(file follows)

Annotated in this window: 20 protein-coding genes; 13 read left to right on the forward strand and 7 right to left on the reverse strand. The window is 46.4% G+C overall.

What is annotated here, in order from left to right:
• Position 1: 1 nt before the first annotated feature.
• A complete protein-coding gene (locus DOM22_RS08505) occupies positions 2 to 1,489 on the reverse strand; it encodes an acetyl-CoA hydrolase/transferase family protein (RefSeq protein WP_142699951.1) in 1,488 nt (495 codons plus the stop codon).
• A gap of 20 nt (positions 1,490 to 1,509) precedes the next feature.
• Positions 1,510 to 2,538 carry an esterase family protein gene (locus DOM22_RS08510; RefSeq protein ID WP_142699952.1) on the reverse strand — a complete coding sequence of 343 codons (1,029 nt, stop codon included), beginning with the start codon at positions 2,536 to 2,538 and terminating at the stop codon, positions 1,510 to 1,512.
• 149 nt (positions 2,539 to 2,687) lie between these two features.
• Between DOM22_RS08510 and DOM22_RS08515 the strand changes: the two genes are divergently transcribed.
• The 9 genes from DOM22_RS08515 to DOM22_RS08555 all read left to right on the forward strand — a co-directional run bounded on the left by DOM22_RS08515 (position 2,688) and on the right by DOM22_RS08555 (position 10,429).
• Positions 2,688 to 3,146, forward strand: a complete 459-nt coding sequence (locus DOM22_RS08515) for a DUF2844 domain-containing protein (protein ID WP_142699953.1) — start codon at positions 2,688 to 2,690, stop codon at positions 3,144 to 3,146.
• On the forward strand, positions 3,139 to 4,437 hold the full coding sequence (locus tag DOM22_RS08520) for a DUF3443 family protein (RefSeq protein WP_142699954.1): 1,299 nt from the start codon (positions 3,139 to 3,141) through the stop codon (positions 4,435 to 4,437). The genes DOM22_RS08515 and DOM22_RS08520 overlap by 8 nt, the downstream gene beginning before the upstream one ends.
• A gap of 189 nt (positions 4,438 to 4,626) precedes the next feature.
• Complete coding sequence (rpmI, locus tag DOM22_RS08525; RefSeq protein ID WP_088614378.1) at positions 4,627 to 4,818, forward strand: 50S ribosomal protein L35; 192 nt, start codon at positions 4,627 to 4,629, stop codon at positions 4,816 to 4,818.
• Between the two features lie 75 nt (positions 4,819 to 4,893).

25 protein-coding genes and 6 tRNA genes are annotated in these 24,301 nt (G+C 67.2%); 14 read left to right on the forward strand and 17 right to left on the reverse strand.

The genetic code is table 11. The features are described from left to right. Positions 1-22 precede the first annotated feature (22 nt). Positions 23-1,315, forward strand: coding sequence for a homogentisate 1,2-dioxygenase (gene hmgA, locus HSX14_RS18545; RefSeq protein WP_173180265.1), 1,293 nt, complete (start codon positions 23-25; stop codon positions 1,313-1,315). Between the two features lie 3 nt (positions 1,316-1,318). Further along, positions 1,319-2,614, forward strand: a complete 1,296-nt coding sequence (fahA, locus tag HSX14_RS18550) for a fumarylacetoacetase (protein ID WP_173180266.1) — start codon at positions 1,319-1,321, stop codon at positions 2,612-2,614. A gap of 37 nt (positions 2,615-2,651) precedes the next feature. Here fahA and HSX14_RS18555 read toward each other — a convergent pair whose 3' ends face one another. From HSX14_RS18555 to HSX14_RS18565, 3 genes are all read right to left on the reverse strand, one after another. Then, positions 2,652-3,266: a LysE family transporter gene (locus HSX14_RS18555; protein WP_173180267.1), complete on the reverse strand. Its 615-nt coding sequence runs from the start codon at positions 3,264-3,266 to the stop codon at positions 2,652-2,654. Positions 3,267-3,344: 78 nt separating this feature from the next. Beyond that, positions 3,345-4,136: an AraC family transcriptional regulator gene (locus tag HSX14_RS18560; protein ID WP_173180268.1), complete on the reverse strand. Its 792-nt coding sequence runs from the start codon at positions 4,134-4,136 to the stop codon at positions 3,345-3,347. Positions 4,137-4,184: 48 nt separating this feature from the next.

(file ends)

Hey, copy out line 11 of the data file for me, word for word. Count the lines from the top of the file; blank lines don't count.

• On the forward strand, positions 3,139 to 4,437 hold the full coding sequence (locus tag DOM22_RS08520) for a DUF3443 family protein (RefSeq protein WP_142699954.1): 1,299 nt from the start codon (positions 3,139 to 3,141) through the stop codon (positions 4,435 to 4,437). The genes DOM22_RS08515 and DOM22_RS08520 overlap by 8 nt, the downstream gene beginning before the upstream one ends.